“Clinical interest” means the possibility of human trials. Presently, the technology requires an injection directly into the rhinal cortex of the brain; not exactly what I'd call stealthy or non-invasive. But if they can work the kinks out... that might mean some kind of pill — Hello Zoloft! Burroughs-Wellcome, are you listening? — down the road. They could call the new drug Workahol, if that's not too pedestrian. Otherwise, I'm sure the folks at Namelab will be more than happy to charge a pretty penny to come up with a more sophisticated moniker. The prospect of being able to manage OCD and other mental disorders would be a positive outcome. What if Coca-Cola could mix it with their venerable Classic formula, amp-up the caffeine and sell it as a “motivation booster”? I imagine that might be a big hit with college students around exam time. Coke could call their product “Cram” ... But there could also a dark side: Just think... what if states could compel mothers in their workfare programs to take Workahol? What if big companies could get it blended into the coffee or slip it into the desserts in the cafeteria? Or, maybe it becomes a secret ingredient in Big Macs...

I know — conspiracy theory stuff again. I'm not entirely serious; there's a bit of a smirk on my face as I write this. But it wasn't I who said “The Patriot Act is so 1984,” and nobody expected that the all-but-confirmed next Attorney General would be the same guy who wrote a legal brief exploring ways to justify torture in the prosecution of the war on terror. Then, there's the small matter of the drug companies' extensive influence over the FDA, and the fact that productivity boosts do enhance a company's competitive position...

So, don't be surprised a few years from now, if you suddenly find one day that you can't tear yourself away from even the most unsatisfying work! It's all for the best. After all, we're gonna need an army of workaholics to make that whole mission to Mars thing work!


Lowered Standards
“There's a lower standard, frankly, for Attorney General than for judge, because you give the president who he wants”
- Sen. Charles Schumer

“When you start looking at torture statutes and you look at ways around the spirit of the law, you're losing the moral high ground... I do believe that we've lost our way.”
- Sen. Lindsey Graham

If you've got the stomach for it, the New York Times has published the entire transcript of the Gonzales confirmation hearings. 78 pages you can read for yourself.

[ link | e-me ]

Thursday, January 20, 2005
2:01 PM      

“WASHINGTON - George W. Bush swore the presidential oath for a second term in turbulent times Thursday and issued a sweeping pledge to spread liberty and freedom ‘to the darkest corners of the world.’” ... [A.P. report]

Typical rhetoric.
1) Aren't “liberty” and “freedom” the same thing? Does he have to be tautological about it? Or, by Liberty, does he mean one of 17 towns, including one in Texas?*
2) I thought we realized that Earth wasn't flat several centuries ago; or are we going backward? In this article, it seems the world is being spoken of as a box we're living inside — at least some of us live inside it; then there is the select few who are on top, doing their best to keep from being knocked off.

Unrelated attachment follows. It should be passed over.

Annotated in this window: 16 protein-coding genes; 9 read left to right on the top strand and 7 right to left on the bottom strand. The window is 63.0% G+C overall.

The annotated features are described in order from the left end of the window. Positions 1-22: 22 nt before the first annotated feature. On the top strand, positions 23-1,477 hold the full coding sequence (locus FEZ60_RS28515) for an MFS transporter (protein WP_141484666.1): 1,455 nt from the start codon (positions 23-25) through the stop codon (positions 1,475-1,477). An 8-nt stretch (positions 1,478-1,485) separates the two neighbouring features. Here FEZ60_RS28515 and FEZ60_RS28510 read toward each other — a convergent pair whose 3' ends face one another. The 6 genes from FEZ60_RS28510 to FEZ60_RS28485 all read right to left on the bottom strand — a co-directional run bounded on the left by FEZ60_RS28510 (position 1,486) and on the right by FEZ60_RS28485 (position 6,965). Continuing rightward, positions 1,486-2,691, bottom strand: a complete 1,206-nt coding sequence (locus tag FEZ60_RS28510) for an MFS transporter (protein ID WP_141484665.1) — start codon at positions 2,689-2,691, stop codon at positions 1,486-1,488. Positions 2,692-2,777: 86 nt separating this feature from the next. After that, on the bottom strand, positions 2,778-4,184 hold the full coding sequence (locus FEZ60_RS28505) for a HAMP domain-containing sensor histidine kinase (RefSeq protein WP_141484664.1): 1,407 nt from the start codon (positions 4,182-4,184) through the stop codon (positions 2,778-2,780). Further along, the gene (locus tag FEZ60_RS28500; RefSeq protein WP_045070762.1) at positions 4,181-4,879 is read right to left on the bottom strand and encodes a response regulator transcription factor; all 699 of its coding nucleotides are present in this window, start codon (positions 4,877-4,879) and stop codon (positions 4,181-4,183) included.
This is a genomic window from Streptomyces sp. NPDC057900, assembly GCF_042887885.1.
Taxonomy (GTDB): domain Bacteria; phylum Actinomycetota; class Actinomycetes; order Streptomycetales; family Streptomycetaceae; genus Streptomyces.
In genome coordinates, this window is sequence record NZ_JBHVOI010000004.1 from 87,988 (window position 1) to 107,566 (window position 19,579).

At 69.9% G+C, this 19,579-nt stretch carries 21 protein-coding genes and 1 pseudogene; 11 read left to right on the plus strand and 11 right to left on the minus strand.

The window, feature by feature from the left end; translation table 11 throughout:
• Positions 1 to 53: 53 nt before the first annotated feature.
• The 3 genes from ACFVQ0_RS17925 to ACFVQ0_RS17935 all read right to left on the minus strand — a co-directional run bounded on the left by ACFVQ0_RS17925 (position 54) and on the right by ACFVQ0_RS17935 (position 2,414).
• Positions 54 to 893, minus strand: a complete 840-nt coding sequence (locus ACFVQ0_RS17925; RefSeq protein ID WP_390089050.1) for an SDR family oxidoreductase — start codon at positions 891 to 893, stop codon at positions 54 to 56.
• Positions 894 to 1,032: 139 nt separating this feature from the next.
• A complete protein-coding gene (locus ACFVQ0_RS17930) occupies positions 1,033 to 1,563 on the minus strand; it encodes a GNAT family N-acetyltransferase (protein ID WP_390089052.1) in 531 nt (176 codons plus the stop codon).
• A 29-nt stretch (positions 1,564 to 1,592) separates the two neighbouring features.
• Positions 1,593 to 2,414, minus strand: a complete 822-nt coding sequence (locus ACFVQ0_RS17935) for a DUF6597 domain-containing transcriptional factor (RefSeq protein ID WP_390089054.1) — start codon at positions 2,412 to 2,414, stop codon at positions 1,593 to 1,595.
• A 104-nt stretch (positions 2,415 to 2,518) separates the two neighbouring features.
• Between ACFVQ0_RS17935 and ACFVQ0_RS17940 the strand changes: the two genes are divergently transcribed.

From: Brendan
Subject: Anti Inauguration Not One Damn Dime Day
Date: January 19, 2005 7:30:33 PM EST

Hi there. I wanted to pass on to you this message about how you might want to respond to Bush's Inauguration tomorrow.

It was big business that helped get W elected & an inequitable economic system that offered us the choice between him & Kerry to begin with — so why not send the US economy a thank you note. It won't cost you a dime.

A one day boycott won't have the same impact as, say, the US-led embargo on Iraq that killed as many as one million people before Bush's war even began. But it might lighten the wallets of the people for whom the US economy has been booming in recent years — booming not despite but because unemployment remains high & the most that most americans can hope for is to rent themselves out from 9 to 5 for lower wages than they would have gotten for the very same job last year. I'm going to bring my lunch to work & cook dinner when I get home. I'm even going to forgo the bottle of tequila I was counting on to get me through the entire $40 million swearing in.

So: we can sit around all bummed out or we can try to get the bums out. After all, four years will go a lot quicker if we stay playful & compassionate, right?

Thanks for not moving to Canada just yet. It's nice having you around.


  • Immunity from arbitrary exercise of authority
  • The right and power to act, believe, or express oneself in a manner of one's own choosing

Liberty, IL (village, FIPS 43133)
   Location: 39.88076 N, 91.10802 W
   Population (1990): 541 (216 housing units)
   Area: 0.8 sq km (land), 0.0 sq km (water)
   Zip code(s): 62347
Liberty, IN (town, FIPS 43434)
   Location: 39.63447 N, 84.92697 W
   Population (1990): 2051 (888 housing units)
   Area: 2.1 sq km (land), 0.0 sq km (water)
   Zip code(s): 47353
Liberty, KS (city, FIPS 40250)
   Location: 37.15614 N, 95.59775 W
   Population (1990): 140 (63 housing units)
   Area: 0.7 sq km (land), 0.0 sq km (water)
   Zip code(s): 67351
Liberty, KY (city, FIPS 46072)
   Location: 37.31785 N, 84.93060 W
   Population (1990): 1937 (905 housing units)